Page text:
Gender differences in prevalence of substance use disorders among individuals with lifetime exposure to substances: Results from a large representative sample

Shaul Lev-Ran*, Yann Le Strat, Sameer Imtiaz, Jürgen Rehm, Bernard Le Foll

*Corresponding author for this work

Research output: Contribution to journalArticlepeer-review

Abstract

Background and Objectives Research regarding substance use and substance use disorders (SUDs) shows significant gender differences in prevalence of substance use and dependence. Though lifetime exposure to substances is higher among males, previous reports have not regarded gender differences in prevalence of SUDs among individuals formerly exposed to substances. In addition, though substance abuse is particularly important when exploring gender differences, previous reports have largely focused on rates of transition to substance dependence alone. In this study, we explored gender differences in prevalence of SUDs among individuals with lifetime exposure to substances using a single diagnostic category (abuse or dependence). Methods We analyzed 11 different categories of substances: heroin, cocaine, cannabis, nicotine, alcohol, hallucinogens, inhalants, sedatives, tranquilizers, opioids, and amphetamines. Data were derived from the National Epidemiologic Survey on Alcohol and Related Conditions (Wave 1, n = 43,093). The impact of gender on prevalence of SUDs among individuals with lifetime exposure to substances was assessed with odds ratios (ORs) using logistic regressions and adjusted for socio-demographic factors. Results Our results show that among individuals with lifetime exposure to substances, males had a significantly higher prevalence of alcohol (OR = 2.95), sedatives (OR = 2.00), cannabis (OR = 1.93), tranquilizers (OR = 1.64), opioids (OR = 1.54), hallucinogens (OR = 1.31), and cocaine (OR = 1.26) use disorders compared with females. Conclusions and Scientific Significance Using a single broad diagnostic category highlights gender differences in the prevalence of SUDs among individuals with former exposure to substances. Specifically, the significant gender differences found for alcohol, sedatives, and cannabis use disorders may be important for tailoring preventive measures targeted at reducing rates of SUDs among males using these substances.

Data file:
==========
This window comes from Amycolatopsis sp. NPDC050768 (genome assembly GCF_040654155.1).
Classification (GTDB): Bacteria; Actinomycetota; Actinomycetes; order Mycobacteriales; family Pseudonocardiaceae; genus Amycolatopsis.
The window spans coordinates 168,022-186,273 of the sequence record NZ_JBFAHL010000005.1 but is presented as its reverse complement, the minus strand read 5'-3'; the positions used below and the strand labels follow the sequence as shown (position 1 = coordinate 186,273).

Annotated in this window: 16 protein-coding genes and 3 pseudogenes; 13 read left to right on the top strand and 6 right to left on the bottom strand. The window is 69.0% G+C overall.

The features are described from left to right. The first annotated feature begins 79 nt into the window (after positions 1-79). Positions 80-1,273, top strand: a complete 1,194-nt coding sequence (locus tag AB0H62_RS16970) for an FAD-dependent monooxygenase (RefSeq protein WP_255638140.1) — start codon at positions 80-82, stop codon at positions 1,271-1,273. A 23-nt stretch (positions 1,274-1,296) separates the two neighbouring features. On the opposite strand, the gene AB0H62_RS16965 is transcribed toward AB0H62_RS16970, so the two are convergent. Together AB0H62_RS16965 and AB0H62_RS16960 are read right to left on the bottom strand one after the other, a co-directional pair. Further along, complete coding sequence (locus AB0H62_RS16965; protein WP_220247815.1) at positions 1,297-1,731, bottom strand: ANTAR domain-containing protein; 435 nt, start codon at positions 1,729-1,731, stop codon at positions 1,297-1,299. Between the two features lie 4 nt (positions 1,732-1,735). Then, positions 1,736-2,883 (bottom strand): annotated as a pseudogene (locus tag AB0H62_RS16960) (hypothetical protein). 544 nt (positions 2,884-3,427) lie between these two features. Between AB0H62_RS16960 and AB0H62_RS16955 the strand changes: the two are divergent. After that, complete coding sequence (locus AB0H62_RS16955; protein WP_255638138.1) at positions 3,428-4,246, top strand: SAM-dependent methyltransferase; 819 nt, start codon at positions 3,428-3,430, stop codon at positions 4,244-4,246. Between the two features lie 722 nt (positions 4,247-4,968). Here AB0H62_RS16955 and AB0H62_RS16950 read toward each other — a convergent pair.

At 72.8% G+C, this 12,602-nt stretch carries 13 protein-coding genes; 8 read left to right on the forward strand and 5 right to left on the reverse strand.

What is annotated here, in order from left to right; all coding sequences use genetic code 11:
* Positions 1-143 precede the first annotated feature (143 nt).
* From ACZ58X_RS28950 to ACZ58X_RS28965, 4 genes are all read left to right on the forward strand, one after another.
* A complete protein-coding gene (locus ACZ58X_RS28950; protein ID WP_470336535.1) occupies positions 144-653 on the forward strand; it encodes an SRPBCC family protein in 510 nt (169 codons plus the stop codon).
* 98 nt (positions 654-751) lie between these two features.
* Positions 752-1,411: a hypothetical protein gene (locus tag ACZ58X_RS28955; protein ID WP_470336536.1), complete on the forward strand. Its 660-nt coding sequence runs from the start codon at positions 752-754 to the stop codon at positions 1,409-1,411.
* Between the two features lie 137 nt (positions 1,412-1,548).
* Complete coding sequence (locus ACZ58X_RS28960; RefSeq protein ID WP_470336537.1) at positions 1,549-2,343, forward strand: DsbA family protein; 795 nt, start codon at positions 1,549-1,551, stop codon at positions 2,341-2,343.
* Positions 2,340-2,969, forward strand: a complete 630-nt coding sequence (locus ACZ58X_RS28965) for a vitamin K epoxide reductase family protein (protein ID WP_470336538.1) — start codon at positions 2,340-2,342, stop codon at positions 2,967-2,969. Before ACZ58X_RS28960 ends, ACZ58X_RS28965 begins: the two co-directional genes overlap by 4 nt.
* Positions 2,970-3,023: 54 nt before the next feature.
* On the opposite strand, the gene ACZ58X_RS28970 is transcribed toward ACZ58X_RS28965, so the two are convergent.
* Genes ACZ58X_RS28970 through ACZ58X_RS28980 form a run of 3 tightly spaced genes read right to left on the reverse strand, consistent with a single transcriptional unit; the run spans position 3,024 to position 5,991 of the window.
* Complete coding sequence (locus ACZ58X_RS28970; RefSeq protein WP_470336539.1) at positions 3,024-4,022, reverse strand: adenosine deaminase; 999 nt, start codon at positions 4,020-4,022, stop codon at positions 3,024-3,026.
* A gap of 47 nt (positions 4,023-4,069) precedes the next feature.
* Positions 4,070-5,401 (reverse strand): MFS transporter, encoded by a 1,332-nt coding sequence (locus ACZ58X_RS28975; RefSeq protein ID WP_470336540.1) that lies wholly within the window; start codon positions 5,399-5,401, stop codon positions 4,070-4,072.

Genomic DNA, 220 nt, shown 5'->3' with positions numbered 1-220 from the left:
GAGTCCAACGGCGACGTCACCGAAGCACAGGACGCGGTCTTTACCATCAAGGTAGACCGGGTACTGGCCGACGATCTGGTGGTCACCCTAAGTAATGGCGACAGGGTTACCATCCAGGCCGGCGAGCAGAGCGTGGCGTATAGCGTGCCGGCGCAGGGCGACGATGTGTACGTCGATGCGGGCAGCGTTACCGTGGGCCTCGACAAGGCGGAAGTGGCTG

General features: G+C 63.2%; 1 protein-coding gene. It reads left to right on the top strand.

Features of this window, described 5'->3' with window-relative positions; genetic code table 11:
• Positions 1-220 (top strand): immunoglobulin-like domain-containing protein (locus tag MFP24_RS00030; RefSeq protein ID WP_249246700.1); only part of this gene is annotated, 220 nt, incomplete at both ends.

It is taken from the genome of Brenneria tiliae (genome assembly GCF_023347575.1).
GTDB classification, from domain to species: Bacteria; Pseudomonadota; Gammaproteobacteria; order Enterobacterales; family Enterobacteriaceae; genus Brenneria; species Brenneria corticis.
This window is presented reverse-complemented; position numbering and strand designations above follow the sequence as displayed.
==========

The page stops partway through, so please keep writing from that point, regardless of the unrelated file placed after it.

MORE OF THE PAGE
Original languageEnglish
Pages (from-to)7-13
Number of pages7
JournalAmerican Journal on Addictions
Volume22
Issue number1
DOIs
StatePublished - Jan 2013
Externally publishedYes

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